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Summer is rapidly drawing to a close. Students are preparing for classes, church staff are gearing up for a new season, cottages are shutting, summer resorts are closing their doors. The lazy, hazy, crazy days of summer will soon be memories, fodder for fun conversations, and, perhaps, precious memories.

How was your summer? Was it a time for holidays and vacations? Did you find time to step back from the hectic pace of normal everyday life? Did you take a walk in the woods or paddle a canoe across a quiet lake? Did you ride your bicycle from sea to sea? Did you take in a splendid sunset? Did you find time to bask in the sunshine or discover the joy of quiet moments with God? Did you hear the quiet voice of God whisper your name?

I ask these questions because I believe that God has purposefully designed his world and our lives to take on a certain rhythm. Our weeks have a pattern of seven-day cycles and our years are separated into seasons. These patterns continue to repeat themselves day after day and year after year. We take them for granted and yet each day and each year reminds us of God’s faithfulness and grace.

Summer is a part of that cycle. It is a gift from God—a season to slow down and enjoy life. It can be a delightful interlude from the hectic pace of the rest of the year. Yet all too often, rather than being a time of renewal, summer becomes just another blur of activity and obligations. Instead of stepping back from our normal routines, we simply add additional layers of busyness to already overloaded lives. Instead of finding quiet times of reflection, we fill each waking moment with projects.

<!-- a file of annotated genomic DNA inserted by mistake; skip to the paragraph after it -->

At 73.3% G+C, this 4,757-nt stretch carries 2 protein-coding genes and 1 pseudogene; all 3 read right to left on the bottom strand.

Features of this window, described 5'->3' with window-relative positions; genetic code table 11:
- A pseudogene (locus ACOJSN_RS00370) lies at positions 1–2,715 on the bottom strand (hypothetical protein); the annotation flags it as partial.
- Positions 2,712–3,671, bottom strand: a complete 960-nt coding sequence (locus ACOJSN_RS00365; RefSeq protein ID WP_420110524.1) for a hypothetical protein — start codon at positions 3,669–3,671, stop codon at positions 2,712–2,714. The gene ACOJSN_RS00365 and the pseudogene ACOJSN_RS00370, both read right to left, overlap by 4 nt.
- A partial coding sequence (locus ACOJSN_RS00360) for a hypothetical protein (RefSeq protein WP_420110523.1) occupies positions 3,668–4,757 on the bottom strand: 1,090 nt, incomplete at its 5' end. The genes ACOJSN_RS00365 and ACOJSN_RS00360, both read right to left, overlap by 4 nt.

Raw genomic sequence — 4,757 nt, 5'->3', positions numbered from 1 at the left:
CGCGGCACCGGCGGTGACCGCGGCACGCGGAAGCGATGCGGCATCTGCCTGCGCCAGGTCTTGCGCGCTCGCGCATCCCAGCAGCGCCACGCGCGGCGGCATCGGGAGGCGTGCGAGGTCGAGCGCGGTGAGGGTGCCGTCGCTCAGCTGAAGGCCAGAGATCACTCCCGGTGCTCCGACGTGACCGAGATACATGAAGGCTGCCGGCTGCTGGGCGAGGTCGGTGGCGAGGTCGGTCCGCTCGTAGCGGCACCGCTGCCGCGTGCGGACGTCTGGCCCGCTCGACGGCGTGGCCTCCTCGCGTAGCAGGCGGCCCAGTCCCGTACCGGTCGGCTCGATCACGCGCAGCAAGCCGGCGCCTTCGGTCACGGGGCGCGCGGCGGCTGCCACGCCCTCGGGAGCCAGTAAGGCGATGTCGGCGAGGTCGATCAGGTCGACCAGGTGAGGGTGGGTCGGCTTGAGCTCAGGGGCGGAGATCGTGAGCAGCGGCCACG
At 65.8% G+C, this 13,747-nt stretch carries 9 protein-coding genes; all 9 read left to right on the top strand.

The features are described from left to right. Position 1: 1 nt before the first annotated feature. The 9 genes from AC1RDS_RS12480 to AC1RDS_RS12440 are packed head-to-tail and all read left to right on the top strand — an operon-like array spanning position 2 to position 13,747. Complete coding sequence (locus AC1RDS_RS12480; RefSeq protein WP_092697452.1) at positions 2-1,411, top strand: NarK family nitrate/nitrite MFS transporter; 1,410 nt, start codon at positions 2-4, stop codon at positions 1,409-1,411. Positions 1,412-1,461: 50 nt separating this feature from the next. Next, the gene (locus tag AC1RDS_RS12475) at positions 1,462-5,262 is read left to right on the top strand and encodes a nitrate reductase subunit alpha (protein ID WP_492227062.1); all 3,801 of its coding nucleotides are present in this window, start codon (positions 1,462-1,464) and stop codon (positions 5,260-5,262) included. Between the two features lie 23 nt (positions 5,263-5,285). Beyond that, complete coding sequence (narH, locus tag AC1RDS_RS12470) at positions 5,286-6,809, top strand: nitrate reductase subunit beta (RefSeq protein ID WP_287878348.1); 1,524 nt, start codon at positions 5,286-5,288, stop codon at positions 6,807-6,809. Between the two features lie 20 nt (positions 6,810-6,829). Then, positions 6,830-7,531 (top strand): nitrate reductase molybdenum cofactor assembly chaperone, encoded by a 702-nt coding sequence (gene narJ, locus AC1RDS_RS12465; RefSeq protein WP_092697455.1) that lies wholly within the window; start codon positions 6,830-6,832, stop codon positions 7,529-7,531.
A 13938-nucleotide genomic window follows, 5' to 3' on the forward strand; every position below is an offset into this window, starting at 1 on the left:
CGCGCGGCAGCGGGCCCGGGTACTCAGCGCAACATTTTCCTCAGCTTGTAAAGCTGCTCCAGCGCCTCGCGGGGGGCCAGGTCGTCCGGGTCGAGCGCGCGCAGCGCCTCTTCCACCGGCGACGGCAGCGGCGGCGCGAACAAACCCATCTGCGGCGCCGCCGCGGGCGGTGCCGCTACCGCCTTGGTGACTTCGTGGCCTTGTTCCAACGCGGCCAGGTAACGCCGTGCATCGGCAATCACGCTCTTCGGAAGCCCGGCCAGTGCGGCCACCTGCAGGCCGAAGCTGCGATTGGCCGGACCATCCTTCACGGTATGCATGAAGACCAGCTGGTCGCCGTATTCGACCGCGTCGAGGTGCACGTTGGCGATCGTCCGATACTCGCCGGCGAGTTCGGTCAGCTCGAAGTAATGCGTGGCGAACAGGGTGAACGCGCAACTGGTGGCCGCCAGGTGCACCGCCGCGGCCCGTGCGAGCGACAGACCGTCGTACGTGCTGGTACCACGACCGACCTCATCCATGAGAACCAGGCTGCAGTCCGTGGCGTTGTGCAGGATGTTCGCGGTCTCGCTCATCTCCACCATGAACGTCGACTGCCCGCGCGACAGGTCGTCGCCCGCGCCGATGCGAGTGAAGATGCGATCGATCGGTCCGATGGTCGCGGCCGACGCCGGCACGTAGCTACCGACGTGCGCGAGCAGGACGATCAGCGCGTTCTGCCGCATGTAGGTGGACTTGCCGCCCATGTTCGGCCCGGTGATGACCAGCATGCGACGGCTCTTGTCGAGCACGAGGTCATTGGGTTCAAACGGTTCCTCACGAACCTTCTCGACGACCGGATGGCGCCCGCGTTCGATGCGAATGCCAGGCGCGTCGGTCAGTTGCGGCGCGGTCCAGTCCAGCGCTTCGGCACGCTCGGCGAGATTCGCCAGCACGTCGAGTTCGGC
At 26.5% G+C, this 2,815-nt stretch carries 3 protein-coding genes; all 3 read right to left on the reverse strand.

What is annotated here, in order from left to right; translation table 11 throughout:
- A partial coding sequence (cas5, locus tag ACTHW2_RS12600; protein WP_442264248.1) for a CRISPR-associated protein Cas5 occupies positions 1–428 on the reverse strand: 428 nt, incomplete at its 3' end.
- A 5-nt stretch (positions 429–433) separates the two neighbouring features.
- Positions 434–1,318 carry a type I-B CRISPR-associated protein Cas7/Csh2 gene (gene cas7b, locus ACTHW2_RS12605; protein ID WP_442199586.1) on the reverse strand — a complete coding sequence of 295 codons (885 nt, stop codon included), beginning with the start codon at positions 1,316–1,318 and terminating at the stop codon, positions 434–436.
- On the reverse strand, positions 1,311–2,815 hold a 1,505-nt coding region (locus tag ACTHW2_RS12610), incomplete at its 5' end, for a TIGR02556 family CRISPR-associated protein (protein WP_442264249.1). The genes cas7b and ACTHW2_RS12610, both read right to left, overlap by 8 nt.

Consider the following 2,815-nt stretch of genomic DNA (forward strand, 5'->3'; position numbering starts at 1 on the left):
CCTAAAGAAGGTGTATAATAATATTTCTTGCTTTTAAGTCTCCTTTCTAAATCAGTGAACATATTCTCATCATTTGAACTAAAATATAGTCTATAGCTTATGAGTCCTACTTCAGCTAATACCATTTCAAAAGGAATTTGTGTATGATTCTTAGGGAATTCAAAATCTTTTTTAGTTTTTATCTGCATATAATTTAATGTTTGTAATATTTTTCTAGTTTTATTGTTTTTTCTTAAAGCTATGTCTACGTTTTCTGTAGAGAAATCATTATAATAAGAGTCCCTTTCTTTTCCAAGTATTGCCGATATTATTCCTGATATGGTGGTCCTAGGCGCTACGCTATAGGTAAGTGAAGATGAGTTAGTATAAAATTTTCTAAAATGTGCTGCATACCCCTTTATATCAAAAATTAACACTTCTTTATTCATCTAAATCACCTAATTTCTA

I do not believe that God intended us to live this way. In his world, these cycles of life included periods of Sabbath. These interludes were designed to refresh, to recreate our lives so that we could not only more fruitfully engage our work but, rather, that we may more fully encounter our creator.

The story of Mary and Martha is instructive. Martha was so fully engaged in serving Jesus that she lost sight of Jesus. Mary, on the other hand, was less concerned with working and more concerned that she found time to be with Jesus. I think we could all learn a lesson from Mary. If those of us engaged in the ministries of the church are going to be effective and productive, we need time to sit at the feet of Jesus and listen.

It is interesting to me that the section of The Banner in which this column appears each month is dubbed “Church@Work.” It would seem that most often we measure who we are by what we do. We are a church at work—as well we should be. Jesus gave us the mandate to “go and make disciples.” His mandate was not to sit and wait but to go and do. We are a doing church. We establish goals, priorities, objectives, and measurements. We measure success by how efficiently and effectively we do our work. And properly so; we hold one another accountable for our work and ministry.

Yet even as we seek to do effective ministry, let us also listen and hear God. For it is through his Holy Spirit that God is guiding us. Without Spirit-led discernment we will be at a loss to hear what God is saying. The psalmist reminds us to “be still and know.” Jesus encouraged, “He who has ears, let him hear.” It is my prayer that each of us, regardless of our particular ministry context, will quiet ourselves and hear what the Spirit has to say to the churches.

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